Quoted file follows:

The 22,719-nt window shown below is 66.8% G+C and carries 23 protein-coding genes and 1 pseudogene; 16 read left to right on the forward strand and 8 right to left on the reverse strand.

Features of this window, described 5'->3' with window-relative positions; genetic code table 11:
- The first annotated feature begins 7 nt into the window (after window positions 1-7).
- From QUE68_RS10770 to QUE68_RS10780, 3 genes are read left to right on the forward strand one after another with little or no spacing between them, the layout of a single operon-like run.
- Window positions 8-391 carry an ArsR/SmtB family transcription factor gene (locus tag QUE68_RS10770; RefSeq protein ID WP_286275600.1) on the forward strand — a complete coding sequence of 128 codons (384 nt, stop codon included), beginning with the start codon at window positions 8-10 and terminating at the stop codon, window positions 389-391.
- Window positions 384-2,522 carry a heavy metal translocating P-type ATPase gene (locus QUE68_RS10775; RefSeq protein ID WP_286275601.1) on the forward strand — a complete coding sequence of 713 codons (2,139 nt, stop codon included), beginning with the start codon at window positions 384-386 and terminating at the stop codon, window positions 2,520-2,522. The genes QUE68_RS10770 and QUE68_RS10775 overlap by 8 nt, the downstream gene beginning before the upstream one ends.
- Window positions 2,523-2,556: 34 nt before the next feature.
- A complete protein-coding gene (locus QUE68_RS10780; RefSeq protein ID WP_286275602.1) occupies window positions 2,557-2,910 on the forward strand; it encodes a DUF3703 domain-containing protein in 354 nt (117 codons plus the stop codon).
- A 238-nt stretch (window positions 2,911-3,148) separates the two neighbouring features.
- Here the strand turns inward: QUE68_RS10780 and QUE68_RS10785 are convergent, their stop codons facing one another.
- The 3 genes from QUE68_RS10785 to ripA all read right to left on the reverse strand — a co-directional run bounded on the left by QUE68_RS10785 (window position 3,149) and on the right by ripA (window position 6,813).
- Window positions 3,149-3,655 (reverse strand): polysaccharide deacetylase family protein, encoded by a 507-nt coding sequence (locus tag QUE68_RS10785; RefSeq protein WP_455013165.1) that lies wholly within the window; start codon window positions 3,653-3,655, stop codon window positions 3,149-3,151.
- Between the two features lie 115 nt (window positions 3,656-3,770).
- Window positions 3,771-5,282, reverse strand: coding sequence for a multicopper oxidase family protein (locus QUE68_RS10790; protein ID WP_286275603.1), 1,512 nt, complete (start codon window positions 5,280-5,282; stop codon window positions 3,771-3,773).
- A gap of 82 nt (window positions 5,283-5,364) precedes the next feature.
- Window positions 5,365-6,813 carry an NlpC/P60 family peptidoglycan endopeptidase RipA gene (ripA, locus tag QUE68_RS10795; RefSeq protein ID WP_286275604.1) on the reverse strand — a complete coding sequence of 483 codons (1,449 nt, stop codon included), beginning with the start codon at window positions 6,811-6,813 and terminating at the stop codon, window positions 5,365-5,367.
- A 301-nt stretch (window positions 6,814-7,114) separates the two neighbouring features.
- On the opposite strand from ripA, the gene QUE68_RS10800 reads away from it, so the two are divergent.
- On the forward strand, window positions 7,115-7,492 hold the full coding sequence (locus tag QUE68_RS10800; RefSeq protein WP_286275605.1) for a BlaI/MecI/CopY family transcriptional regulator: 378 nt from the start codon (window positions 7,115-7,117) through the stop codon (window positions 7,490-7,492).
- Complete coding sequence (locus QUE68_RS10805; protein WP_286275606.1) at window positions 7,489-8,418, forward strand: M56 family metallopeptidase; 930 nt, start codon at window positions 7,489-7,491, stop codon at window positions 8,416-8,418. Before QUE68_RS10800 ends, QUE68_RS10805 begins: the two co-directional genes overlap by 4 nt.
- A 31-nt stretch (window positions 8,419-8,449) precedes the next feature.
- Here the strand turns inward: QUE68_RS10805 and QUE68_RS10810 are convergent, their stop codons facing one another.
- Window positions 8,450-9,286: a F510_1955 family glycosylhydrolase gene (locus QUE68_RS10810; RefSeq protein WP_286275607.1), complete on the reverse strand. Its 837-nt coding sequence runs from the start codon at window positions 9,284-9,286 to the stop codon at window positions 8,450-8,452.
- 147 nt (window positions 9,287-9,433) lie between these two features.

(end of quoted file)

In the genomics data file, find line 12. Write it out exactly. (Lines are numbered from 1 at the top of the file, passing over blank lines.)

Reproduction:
- Window positions 3,149-3,655 (reverse strand): polysaccharide deacetylase family protein, encoded by a 507-nt coding sequence (locus tag QUE68_RS10785; RefSeq protein WP_455013165.1) that lies wholly within the window; start codon window positions 3,653-3,655, stop codon window positions 3,149-3,151.